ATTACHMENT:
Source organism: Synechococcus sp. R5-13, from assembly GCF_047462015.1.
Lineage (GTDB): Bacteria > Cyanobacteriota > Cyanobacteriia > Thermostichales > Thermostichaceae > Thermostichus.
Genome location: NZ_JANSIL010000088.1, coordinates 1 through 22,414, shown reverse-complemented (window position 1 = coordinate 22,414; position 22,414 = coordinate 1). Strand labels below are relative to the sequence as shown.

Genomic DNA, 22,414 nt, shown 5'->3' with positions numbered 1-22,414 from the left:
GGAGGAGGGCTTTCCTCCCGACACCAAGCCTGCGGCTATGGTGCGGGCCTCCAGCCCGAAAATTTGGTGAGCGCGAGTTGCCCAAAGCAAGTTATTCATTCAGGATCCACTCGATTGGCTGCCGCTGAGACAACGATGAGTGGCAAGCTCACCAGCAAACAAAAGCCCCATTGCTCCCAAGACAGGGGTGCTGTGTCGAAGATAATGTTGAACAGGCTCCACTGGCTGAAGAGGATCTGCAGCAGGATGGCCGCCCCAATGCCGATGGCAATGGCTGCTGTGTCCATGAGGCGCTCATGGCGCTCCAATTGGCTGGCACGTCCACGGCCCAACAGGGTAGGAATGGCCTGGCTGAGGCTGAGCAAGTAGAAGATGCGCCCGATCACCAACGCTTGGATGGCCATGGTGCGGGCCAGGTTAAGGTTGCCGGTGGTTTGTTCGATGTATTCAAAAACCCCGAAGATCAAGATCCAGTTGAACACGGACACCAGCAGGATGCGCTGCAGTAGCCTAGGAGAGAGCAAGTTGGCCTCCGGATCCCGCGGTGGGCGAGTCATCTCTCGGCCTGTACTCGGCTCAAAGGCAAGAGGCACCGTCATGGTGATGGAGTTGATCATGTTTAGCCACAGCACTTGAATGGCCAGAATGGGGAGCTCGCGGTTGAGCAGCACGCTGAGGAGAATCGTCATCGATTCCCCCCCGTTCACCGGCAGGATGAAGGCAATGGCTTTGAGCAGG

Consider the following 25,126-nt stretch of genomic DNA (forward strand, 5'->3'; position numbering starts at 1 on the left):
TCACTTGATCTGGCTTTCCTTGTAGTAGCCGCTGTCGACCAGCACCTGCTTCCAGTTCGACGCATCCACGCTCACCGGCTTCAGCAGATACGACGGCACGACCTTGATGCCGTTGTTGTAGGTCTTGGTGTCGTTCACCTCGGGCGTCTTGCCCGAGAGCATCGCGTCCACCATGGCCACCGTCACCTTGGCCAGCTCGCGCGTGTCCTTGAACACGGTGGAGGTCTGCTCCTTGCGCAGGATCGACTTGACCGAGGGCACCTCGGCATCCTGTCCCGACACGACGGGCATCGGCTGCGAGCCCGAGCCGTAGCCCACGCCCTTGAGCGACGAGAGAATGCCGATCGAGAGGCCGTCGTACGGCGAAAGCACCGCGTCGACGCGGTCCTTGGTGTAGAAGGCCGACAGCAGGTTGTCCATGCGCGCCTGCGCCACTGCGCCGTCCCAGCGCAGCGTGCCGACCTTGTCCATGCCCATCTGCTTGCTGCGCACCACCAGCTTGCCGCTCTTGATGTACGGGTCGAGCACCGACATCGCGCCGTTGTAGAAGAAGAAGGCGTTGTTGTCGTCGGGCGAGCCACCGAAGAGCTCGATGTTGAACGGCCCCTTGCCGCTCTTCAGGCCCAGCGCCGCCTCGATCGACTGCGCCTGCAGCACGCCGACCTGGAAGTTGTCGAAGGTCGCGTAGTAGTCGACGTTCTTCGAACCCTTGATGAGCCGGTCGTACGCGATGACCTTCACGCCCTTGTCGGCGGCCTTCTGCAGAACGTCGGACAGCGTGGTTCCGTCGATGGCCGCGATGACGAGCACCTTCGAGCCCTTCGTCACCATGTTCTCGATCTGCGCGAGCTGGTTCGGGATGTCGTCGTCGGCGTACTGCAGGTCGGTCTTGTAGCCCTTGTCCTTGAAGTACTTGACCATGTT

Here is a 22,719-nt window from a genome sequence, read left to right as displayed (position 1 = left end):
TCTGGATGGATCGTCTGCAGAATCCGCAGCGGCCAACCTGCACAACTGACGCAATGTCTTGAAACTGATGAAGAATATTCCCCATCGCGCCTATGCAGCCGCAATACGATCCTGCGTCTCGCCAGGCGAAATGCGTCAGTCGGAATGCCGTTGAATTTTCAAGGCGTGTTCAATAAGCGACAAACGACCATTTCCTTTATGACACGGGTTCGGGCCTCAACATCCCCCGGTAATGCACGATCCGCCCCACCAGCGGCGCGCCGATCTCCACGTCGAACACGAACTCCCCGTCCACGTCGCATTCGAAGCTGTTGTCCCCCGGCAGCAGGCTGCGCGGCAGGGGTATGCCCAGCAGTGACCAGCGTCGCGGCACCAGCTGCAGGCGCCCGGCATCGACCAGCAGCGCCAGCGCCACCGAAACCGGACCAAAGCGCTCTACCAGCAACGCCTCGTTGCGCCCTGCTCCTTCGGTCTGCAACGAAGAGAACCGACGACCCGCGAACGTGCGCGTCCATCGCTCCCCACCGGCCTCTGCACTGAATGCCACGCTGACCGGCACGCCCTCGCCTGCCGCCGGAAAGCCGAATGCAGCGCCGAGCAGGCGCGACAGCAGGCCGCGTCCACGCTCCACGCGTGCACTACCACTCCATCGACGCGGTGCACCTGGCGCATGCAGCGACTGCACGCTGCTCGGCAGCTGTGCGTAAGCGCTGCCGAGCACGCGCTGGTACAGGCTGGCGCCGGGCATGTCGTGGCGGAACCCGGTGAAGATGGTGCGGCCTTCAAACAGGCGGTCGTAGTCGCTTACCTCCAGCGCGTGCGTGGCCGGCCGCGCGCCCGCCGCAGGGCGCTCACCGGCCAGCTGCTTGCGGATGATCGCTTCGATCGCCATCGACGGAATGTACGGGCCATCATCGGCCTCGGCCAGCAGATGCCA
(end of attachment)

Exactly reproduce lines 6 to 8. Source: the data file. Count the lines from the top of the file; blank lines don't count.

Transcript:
Consider the following 25,126-nt stretch of genomic DNA (forward strand, 5'->3'; position numbering starts at 1 on the left):
TCACTTGATCTGGCTTTCCTTGTAGTAGCCGCTGTCGACCAGCACCTGCTTCCAGTTCGACGCATCCACGCTCACCGGCTTCAGCAGATACGACGGCACGACCTTGATGCCGTTGTTGTAGGTCTTGGTGTCGTTCACCTCGGGCGTCTTGCCCGAGAGCATCGCGTCCACCATGGCCACCGTCACCTTGGCCAGCTCGCGCGTGTCCTTGAACACGGTGGAGGTCTGCTCCTTGCGCAGGATCGACTTGACCGAGGGCACCTCGGCATCCTGTCCCGACACGACGGGCATCGGCTGCGAGCCCGAGCCGTAGCCCACGCCCTTGAGCGACGAGAGAATGCCGATCGAGAGGCCGTCGTACGGCGAAAGCACCGCGTCGACGCGGTCCTTGGTGTAGAAGGCCGACAGCAGGTTGTCCATGCGCGCCTGCGCCACTGCGCCGTCCCAGCGCAGCGTGCCGACCTTGTCCATGCCCATCTGCTTGCTGCGCACCACCAGCTTGCCGCTCTTGATGTACGGGTCGAGCACCGACATCGCGCCGTTGTAGAAGAAGAAGGCGTTGTTGTCGTCGGGCGAGCCACCGAAGAGCTCGATGTTGAACGGCCCCTTGCCGCTCTTCAGGCCCAGCGCCGCCTCGATCGACTGCGCCTGCAGCACGCCGACCTGGAAGTTGTCGAAGGTCGCGTAGTAGTCGACGTTCTTCGAACCCTTGATGAGCCGGTCGTACGCGATGACCTTCACGCCCTTGTCGGCGGCCTTCTGCAGAACGTCGGACAGCGTGGTTCCGTCGATGGCCGCGATGACGAGCACCTTCGAGCCCTTCGTCACCATGTTCTCGATCTGCGCGAGCTGGTTCGGGATGTCGTCGTCGGCGTACTGCAGGTCGGTCTTGTAGCCCTTGTCCTTGAAGTACTTGACCATGTT

Here is a 22,719-nt window from a genome sequence, read left to right as displayed (position 1 = left end):